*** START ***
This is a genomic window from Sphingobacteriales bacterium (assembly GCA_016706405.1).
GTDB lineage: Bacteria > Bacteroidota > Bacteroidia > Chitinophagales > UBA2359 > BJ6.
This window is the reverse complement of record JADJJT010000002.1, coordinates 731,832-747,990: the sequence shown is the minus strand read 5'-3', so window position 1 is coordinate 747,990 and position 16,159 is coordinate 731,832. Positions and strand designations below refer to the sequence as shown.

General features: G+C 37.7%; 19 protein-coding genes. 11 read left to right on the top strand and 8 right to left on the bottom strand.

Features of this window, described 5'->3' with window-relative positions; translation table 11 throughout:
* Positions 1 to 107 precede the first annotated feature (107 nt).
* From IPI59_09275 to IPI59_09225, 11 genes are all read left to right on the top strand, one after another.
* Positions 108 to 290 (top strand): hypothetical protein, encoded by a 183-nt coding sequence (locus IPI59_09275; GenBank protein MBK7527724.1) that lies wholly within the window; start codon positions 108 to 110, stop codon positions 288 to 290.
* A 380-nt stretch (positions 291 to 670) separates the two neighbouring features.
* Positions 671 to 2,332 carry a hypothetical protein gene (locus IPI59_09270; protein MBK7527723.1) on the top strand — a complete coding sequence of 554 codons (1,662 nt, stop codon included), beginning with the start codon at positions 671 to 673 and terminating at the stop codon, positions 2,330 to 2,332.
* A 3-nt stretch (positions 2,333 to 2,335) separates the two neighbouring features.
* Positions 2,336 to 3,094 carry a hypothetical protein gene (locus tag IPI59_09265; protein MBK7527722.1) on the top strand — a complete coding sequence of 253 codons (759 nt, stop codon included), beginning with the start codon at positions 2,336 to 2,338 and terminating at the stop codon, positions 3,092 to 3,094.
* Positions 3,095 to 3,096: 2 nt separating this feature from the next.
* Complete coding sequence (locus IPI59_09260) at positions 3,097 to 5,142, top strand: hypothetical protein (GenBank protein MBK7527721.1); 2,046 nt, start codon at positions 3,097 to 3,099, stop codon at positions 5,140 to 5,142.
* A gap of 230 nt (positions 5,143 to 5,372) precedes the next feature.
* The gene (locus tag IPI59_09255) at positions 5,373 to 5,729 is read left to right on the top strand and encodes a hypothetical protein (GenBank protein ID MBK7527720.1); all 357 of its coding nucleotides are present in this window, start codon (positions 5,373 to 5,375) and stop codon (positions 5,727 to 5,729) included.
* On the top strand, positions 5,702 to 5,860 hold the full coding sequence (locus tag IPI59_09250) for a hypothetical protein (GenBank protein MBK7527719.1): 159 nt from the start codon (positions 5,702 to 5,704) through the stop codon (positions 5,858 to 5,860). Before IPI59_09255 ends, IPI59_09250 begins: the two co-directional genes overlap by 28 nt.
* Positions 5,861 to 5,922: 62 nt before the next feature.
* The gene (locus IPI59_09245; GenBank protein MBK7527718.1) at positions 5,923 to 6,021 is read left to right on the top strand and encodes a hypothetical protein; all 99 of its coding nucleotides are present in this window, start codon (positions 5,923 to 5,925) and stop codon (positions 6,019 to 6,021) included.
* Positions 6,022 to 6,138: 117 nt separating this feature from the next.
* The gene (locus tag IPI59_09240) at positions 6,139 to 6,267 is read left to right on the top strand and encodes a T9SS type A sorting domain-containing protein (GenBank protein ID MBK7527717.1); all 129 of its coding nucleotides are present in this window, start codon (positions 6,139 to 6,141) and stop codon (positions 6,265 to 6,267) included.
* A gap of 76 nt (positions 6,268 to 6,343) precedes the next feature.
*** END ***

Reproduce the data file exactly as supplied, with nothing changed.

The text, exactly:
This is a genomic window from Sphingobacteriales bacterium (assembly GCA_016706405.1).
GTDB lineage: Bacteria > Bacteroidota > Bacteroidia > Chitinophagales > UBA2359 > BJ6.
This window is the reverse complement of record JADJJT010000002.1, coordinates 731,832-747,990: the sequence shown is the minus strand read 5'-3', so window position 1 is coordinate 747,990 and position 16,159 is coordinate 731,832. Positions and strand designations below refer to the sequence as shown.

General features: G+C 37.7%; 19 protein-coding genes. 11 read left to right on the top strand and 8 right to left on the bottom strand.

Features of this window, described 5'->3' with window-relative positions; translation table 11 throughout:
* Positions 1 to 107 precede the first annotated feature (107 nt).
* From IPI59_09275 to IPI59_09225, 11 genes are all read left to right on the top strand, one after another.
* Positions 108 to 290 (top strand): hypothetical protein, encoded by a 183-nt coding sequence (locus IPI59_09275; GenBank protein MBK7527724.1) that lies wholly within the window; start codon positions 108 to 110, stop codon positions 288 to 290.
* A 380-nt stretch (positions 291 to 670) separates the two neighbouring features.
* Positions 671 to 2,332 carry a hypothetical protein gene (locus IPI59_09270; protein MBK7527723.1) on the top strand — a complete coding sequence of 554 codons (1,662 nt, stop codon included), beginning with the start codon at positions 671 to 673 and terminating at the stop codon, positions 2,330 to 2,332.
* A 3-nt stretch (positions 2,333 to 2,335) separates the two neighbouring features.
* Positions 2,336 to 3,094 carry a hypothetical protein gene (locus tag IPI59_09265; protein MBK7527722.1) on the top strand — a complete coding sequence of 253 codons (759 nt, stop codon included), beginning with the start codon at positions 2,336 to 2,338 and terminating at the stop codon, positions 3,092 to 3,094.
* Positions 3,095 to 3,096: 2 nt separating this feature from the next.
* Complete coding sequence (locus IPI59_09260) at positions 3,097 to 5,142, top strand: hypothetical protein (GenBank protein MBK7527721.1); 2,046 nt, start codon at positions 3,097 to 3,099, stop codon at positions 5,140 to 5,142.
* A gap of 230 nt (positions 5,143 to 5,372) precedes the next feature.
* The gene (locus tag IPI59_09255) at positions 5,373 to 5,729 is read left to right on the top strand and encodes a hypothetical protein (GenBank protein ID MBK7527720.1); all 357 of its coding nucleotides are present in this window, start codon (positions 5,373 to 5,375) and stop codon (positions 5,727 to 5,729) included.
* On the top strand, positions 5,702 to 5,860 hold the full coding sequence (locus tag IPI59_09250) for a hypothetical protein (GenBank protein MBK7527719.1): 159 nt from the start codon (positions 5,702 to 5,704) through the stop codon (positions 5,858 to 5,860). Before IPI59_09255 ends, IPI59_09250 begins: the two co-directional genes overlap by 28 nt.
* Positions 5,861 to 5,922: 62 nt before the next feature.
* The gene (locus IPI59_09245; GenBank protein MBK7527718.1) at positions 5,923 to 6,021 is read left to right on the top strand and encodes a hypothetical protein; all 99 of its coding nucleotides are present in this window, start codon (positions 5,923 to 5,925) and stop codon (positions 6,019 to 6,021) included.
* Positions 6,022 to 6,138: 117 nt separating this feature from the next.
* The gene (locus tag IPI59_09240) at positions 6,139 to 6,267 is read left to right on the top strand and encodes a T9SS type A sorting domain-containing protein (GenBank protein ID MBK7527717.1); all 129 of its coding nucleotides are present in this window, start codon (positions 6,139 to 6,141) and stop codon (positions 6,265 to 6,267) included.
* A gap of 76 nt (positions 6,268 to 6,343) precedes the next feature.